Edwards never had a chance

Last winter I was invited to be a fly on the wall for the annual retreat of HSI, the international track club that was gearing up for this Olympic season. The club took over a roomy banquet hall in the Las Vegas Comfort Suites, next to a hall where the Skeptics Society was holding its annual convention.

The HSI stars had plenty of reason for skepticism. After all, the BALCO affair was in full bloom. Everywhere you looked, someone was getting busted for being dirty.

But HSI hadn't been touched by the scandal. And as I looked around the horseshoe table -- taking in Maurice Greene, Jon Drummond, Inger Miller, Larry Wade, Allen Johnson, Leonard Scott, Ato Bolden, Angela Williams and Mickey Grimes -- I was struck by how optimistic they were about Athens. Discount Marion Jones and they were the Olympics.

The one who really caught my eye that day was Torri Edwards. Maybe it was for a dumb reason: her braces. They made her look impossibly cute in a way that TV loves, a Wheaties-ready America's darling. But it was what she said that still sticks in my mind.

One of her archrivals, BALCO client Kelli White, had just copped to taking the stimulant modafinil at the 2003 world championships, and Edwards was about to inherit her 100-meter gold medal. I asked her how she felt. Surely this was a blow for the good guys sitting in that room -- the ones who hadn't been touched by scandal.

She smiled so wanly that even the metal in her mouth couldn't make it sparkle.

"That's not how I want to win," she said. "It's not about getting something in the mail. It's about standing up before the whole world, your friends, your parents. That's how I want to win it." She paused. "That's how I will win it."

No, she won't. At least, not in Athens. The Court of Arbitration in Sport has made sure of it, upholding her two-year ban for taking the stimulant nikethamide at a meet in Martinique on April 24.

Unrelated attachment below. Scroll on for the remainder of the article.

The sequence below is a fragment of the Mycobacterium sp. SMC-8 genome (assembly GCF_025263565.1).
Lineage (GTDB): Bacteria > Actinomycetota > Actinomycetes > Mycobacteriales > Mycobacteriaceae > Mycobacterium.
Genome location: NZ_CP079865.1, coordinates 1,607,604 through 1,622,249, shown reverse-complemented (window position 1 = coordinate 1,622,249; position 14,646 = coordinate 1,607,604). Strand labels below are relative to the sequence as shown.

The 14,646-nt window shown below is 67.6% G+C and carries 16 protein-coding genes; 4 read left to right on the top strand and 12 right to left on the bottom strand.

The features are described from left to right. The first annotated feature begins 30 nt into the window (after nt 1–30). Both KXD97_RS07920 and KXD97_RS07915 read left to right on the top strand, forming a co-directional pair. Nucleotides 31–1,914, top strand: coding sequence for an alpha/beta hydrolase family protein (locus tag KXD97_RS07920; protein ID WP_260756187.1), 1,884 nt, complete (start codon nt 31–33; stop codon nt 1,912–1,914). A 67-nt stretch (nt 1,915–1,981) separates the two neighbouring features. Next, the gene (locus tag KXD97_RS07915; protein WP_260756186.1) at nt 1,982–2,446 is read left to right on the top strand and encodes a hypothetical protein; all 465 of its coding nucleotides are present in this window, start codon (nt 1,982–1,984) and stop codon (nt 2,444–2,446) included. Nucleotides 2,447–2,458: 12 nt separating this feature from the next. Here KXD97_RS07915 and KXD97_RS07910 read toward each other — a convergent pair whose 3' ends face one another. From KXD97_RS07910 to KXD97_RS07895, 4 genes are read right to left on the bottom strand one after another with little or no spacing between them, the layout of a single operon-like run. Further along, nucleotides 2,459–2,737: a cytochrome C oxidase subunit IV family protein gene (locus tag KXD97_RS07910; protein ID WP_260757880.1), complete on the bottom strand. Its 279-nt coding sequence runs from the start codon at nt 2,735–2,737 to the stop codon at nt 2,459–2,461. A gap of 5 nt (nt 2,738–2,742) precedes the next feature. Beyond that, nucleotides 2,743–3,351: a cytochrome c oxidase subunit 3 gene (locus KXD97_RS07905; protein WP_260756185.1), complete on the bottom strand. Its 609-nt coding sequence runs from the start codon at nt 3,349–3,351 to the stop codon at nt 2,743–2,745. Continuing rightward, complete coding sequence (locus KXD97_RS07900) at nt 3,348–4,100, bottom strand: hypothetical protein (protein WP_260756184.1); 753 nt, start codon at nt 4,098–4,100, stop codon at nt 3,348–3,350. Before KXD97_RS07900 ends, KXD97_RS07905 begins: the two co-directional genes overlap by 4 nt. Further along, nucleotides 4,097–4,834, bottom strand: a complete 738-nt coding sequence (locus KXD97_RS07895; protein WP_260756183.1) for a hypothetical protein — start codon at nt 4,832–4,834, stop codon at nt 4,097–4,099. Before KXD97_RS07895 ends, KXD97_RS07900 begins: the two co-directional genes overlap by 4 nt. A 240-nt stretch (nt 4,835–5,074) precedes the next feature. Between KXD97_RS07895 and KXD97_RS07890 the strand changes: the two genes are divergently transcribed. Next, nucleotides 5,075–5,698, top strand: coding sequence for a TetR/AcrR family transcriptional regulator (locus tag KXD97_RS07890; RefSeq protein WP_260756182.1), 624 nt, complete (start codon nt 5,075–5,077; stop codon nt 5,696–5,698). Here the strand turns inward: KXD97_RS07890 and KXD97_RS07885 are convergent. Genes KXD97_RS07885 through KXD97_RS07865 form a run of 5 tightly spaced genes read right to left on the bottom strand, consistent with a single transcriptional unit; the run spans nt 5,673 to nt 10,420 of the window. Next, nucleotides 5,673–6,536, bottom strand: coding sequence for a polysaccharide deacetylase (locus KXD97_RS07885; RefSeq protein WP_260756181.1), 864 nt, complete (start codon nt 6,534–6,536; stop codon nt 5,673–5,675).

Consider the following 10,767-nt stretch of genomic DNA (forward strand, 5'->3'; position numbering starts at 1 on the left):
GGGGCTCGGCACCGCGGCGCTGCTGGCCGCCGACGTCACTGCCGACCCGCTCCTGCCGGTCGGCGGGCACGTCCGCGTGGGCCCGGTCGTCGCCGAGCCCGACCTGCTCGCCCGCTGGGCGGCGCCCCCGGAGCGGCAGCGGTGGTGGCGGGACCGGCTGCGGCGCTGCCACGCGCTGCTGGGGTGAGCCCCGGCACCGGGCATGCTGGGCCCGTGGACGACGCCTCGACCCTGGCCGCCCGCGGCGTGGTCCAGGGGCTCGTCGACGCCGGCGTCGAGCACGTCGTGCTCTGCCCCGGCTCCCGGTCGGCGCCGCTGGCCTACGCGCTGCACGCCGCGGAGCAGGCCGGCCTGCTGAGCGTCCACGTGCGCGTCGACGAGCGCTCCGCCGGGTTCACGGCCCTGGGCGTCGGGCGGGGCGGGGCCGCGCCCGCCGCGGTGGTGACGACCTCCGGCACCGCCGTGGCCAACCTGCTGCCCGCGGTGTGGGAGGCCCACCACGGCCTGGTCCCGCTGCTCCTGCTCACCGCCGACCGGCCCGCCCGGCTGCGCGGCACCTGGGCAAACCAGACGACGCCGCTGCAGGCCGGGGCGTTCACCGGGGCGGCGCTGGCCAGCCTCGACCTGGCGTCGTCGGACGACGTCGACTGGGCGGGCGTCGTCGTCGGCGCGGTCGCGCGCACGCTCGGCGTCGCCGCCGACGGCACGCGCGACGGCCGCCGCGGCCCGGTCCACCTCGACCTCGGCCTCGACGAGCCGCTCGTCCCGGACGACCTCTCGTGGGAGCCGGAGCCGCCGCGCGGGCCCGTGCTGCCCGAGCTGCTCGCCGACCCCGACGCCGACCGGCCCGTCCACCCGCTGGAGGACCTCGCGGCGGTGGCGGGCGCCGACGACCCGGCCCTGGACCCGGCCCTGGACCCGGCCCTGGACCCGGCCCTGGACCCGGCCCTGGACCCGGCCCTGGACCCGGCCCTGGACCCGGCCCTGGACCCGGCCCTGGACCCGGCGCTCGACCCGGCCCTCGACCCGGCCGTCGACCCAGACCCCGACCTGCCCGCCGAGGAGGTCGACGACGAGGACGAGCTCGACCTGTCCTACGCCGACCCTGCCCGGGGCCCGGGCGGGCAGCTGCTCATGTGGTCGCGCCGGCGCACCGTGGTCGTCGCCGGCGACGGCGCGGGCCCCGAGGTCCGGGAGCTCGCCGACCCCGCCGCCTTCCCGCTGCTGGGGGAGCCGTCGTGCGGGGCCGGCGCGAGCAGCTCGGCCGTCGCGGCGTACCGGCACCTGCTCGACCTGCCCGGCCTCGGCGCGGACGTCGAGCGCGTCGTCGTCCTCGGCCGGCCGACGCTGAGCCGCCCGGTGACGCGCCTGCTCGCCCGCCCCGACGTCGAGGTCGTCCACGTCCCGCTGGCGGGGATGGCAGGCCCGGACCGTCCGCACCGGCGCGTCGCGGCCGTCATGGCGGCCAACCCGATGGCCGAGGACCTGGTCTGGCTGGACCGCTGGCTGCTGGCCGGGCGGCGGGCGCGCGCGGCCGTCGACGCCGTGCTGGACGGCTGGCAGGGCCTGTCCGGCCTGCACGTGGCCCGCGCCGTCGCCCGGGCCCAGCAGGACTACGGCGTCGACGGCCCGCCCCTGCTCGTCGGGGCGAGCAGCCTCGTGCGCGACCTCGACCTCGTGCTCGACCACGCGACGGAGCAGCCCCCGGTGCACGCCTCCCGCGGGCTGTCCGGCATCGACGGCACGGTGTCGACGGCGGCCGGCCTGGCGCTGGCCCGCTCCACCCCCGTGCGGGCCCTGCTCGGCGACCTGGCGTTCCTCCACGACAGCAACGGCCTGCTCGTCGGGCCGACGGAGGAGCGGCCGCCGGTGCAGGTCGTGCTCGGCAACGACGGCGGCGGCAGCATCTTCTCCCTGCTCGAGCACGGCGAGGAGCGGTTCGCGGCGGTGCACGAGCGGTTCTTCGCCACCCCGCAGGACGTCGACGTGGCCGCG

Should she have known it was trouble? It sure seems that way. The tablets were provided by a licensed chiropractor who worked for HSI. The French label even carried a warning to athletes that it could result in a positive doping test. But Torri took it anyway, not counting on how the sports drug war could ever flatten a woman with sweetheart looks.

Two weeks ago, American sprinter Calvin Harrison received a ban for taking modafinil in 2003. He might have gotten a warning, but this was his second offense. His first? He took a mild stimulant when he was 19 and running at the junior nationals. He wasn't given a hearing back then. And the amount wouldn't be illegal if he got caught today. But this is no time to sympathize with track stars. USADA brought charges, and a group of three arbitrators supplied the career-ending skid marks.

Poor Torri. She didn't have a chance after that. Her case could scarcely be called more compelling than Harrison's. (Remember how Calvin and his twin brother Alvin, who grew up homeless in L.A., were the feel-good story of Atlanta in 1996?) Her panel of arbitrators tried to find some wiggle room, asking whether there might be any "exceptional circumstances" that could be invoked. But the word came back from the International Association of Athletics Federations -- a higher body -- that there would be no special treatment.

How could there be? Like any drug war, this one depends on consistency, despite the miscarriages that may result along the way. Even CAS felt compelled to note that its decision "may appear harsh," since it used the same axe that they would have swung had she taken steroids, or the oxygen blood carrier EPO

But we're beyond shades or degrees here. Even though Torri was described as conducting "herself with honesty, integrity and character ... [and] has not sought to gain any improper advantage or to 'cheat' in any way," the lords of discipline spoke: She has to go.

Who are these people? Beats me. In an age of Judge Judys and Court TV, you'd think we'd at least get to see the people with the power to end careers. But they're nowhere to be seen.

After the Games, Congress is going to revisit how USADA and the drug testing system worked. I'll be picketing the hearings with my placard: Free Torri.

Shaun Assael is a senior writer for ESPN The Magazine.